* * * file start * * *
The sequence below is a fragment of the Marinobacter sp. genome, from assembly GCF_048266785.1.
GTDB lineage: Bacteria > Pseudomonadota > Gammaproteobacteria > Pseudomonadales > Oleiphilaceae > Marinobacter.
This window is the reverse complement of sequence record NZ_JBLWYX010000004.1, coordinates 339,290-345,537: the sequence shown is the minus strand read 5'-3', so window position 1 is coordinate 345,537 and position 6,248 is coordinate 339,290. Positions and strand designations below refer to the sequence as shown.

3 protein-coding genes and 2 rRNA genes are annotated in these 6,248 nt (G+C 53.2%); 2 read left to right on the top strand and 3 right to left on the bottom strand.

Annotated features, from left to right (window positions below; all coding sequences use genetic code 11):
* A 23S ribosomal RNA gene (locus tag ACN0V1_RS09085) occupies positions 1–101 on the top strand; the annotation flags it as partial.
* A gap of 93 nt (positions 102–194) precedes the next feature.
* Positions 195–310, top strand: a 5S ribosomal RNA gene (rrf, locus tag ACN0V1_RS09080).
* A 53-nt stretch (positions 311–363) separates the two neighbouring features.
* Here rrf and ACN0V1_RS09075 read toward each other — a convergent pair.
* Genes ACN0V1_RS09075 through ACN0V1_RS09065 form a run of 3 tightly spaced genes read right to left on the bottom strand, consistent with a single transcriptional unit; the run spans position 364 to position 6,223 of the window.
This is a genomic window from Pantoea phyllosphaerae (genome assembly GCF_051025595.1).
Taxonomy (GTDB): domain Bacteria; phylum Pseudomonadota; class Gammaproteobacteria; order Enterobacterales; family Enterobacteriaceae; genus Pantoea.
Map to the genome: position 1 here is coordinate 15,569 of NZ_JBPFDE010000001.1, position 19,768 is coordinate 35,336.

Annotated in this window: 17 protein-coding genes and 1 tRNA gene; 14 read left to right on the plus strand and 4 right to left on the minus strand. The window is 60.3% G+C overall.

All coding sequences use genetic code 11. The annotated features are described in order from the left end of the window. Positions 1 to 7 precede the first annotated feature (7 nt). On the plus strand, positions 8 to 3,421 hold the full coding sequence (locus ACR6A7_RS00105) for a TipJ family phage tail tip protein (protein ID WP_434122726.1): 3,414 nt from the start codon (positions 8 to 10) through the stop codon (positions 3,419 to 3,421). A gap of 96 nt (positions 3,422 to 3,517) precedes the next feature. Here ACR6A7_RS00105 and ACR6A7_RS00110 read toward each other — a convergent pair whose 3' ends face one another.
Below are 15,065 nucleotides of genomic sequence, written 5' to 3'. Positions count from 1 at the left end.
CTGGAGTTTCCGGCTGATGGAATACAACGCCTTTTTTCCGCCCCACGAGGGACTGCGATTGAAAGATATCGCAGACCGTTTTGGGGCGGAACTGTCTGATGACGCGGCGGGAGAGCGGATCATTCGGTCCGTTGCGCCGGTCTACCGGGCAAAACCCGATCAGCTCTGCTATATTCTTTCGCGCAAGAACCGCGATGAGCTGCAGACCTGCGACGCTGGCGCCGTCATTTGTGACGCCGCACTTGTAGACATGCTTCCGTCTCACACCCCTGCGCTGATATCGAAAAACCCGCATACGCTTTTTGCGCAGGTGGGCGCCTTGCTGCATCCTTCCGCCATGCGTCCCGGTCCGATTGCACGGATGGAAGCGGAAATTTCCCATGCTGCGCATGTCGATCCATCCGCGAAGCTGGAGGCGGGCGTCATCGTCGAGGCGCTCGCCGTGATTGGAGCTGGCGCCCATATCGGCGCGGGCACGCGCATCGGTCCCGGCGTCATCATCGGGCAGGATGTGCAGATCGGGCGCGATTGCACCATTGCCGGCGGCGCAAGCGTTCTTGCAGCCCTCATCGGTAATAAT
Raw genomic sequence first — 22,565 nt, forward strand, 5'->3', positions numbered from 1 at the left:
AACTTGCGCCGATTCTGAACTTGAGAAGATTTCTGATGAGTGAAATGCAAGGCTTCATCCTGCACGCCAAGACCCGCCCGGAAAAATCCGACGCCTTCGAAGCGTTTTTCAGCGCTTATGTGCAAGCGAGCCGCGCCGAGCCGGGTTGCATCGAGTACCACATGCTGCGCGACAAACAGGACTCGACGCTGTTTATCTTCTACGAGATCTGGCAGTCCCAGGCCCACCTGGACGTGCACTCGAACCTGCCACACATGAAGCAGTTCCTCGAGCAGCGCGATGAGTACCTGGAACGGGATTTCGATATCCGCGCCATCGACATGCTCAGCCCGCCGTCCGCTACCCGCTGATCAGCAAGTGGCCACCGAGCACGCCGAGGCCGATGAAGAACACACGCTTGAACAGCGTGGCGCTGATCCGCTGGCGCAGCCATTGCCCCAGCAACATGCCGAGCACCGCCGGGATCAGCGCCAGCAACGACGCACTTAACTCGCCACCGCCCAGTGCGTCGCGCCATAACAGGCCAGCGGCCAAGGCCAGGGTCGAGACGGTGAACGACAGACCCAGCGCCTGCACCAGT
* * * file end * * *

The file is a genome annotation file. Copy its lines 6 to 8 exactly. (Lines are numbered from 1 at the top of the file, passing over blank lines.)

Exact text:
* A 23S ribosomal RNA gene (locus tag ACN0V1_RS09085) occupies positions 1–101 on the top strand; the annotation flags it as partial.
* A gap of 93 nt (positions 102–194) precedes the next feature.
* Positions 195–310, top strand: a 5S ribosomal RNA gene (rrf, locus tag ACN0V1_RS09080).